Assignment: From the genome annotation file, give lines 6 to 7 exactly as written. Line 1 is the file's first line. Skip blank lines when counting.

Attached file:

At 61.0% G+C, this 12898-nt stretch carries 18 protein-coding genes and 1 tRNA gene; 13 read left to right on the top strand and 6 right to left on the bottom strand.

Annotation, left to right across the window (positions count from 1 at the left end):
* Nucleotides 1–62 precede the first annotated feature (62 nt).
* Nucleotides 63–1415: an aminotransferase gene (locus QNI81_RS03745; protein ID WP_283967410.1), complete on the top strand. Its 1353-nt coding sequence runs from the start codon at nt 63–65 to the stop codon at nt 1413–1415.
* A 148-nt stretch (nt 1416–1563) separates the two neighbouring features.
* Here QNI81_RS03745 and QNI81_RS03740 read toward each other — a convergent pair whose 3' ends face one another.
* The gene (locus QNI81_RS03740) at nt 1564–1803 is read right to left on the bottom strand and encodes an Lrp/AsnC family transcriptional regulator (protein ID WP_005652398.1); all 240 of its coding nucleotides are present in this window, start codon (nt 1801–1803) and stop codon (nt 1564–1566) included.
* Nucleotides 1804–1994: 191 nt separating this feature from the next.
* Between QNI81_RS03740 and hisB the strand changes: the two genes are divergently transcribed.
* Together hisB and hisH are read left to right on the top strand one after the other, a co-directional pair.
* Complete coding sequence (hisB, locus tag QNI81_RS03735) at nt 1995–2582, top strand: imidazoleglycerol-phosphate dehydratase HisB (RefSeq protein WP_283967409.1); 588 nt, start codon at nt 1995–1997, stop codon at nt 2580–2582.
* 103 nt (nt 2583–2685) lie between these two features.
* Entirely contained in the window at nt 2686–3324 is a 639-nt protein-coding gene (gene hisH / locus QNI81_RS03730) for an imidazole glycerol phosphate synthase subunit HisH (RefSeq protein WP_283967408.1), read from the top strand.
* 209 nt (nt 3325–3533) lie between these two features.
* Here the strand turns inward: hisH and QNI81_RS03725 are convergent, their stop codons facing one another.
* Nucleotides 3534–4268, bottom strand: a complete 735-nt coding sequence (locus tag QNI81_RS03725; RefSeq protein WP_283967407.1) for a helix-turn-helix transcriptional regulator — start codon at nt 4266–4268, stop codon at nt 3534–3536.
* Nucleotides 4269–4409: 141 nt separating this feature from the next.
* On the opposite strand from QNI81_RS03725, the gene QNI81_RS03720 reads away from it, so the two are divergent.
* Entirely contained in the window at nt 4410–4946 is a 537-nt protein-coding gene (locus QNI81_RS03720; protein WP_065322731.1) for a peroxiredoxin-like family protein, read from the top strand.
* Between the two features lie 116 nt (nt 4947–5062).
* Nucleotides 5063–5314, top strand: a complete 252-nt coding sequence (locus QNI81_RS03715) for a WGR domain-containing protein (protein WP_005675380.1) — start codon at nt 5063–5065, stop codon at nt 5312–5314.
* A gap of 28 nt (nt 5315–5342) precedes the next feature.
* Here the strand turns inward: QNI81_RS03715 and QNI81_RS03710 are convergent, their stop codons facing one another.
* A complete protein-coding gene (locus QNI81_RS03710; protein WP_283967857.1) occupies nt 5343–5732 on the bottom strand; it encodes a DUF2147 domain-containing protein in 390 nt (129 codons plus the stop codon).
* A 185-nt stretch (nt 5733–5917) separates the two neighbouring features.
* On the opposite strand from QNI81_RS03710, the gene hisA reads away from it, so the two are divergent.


* Here QNI81_RS03745 and QNI81_RS03740 read toward each other — a convergent pair whose 3' ends face one another.
* The gene (locus QNI81_RS03740) at nt 1564–1803 is read right to left on the bottom strand and encodes an Lrp/AsnC family transcriptional regulator (protein ID WP_005652398.1); all 240 of its coding nucleotides are present in this window, start codon (nt 1801–1803) and stop codon (nt 1564–1566) included.